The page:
Articles by Vaios Papanagnou


The leaders of Germany, France, Ukraine and Russia have forged out an agreement for a ceasefire that will end weeks of intense fighting in eastern Ukraine. Following their all-night talks on Wednesday, 11 February in Minsk, Vladimir Putin, Russia’s President informed the press that the representatives of Ukraine and separatist rebels had signed a package of measures to implement the failed ceasefire agreement reached last September.

The press conference that followed the meeting of Finance Minister Yanis Varoufakis and the head of the Eurogroup Jeroen Dijsselbloem captured the attention of the European public. It was a media performance on both sides. Varoufakis drew his government’s hard lines and stated that they would no longer negotiate with the troika. Instead he put forward the demand for a conference to discuss debt relief. Deiselbloem’s performance of the infuriated eurocrat was out of protocol and has been largely understood as colonial by the Greek public. In a later communication with the Prime Minister Alexis Tsipras, Dijsselbloem referred to the episode as a misunderstanding.

Chaos has always been a scenario for Greece, ever since the bailout. The mix was there: a bankrupt country, crippling unemployment, violent riots, weekly strikes, neo-Nazis in parliament, a rapid decline in living standards that turned into a humanitarian emergency. Outside Greece, in public analysis and private conversations, the possibility of the destabilisation of democracy came up every now and then, some kind of coup that would send the country to the extreme left or right. For those who indulged in these cassandric predictions the rise of leftist Syriza was a vindication: surely this is a rogue party, self-positioned on the Radical Left, with communist roots, and a populist rhetoric? Discussion of the Greek problem has always involved a degree of fear-mongering, which is useful in the manipulation of public opinion, but rather redundant in adding any nuance to our understanding of a foreign context. A useful key-phrase, if one truly wishes to understand Greece in crisis, is “structural reforms”.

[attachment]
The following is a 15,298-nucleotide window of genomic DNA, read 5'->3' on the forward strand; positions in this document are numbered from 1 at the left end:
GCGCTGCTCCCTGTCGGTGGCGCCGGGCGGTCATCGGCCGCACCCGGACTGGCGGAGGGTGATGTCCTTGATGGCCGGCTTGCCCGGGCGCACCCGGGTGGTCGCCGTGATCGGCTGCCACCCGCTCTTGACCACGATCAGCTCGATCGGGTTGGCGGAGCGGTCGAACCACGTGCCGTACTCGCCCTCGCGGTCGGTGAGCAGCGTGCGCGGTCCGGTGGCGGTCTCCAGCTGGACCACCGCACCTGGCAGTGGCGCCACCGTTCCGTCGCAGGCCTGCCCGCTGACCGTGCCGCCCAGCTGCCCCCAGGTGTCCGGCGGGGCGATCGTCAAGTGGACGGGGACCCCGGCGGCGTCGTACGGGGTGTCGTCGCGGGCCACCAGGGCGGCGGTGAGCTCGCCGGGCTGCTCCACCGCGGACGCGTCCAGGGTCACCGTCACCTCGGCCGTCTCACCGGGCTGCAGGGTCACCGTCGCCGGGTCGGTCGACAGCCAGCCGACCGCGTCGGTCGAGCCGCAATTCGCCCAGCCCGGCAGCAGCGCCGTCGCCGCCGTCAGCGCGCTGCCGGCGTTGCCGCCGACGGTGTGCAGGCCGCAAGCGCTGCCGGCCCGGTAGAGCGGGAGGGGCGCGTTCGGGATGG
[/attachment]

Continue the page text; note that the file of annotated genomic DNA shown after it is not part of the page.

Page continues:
“The world is on the brink of a new Cold War. Some are even saying that it has already begun,” said Gorbachev, now 83, at an event to celebrate the 25th anniversary of the fall of the Berlin Wall. He accused the West and the US of “triumphalism” after the fall of Soviet dominance in Eastern Europe, and noted that trust between Russia and the West had collapsed during the events in Ukraine.

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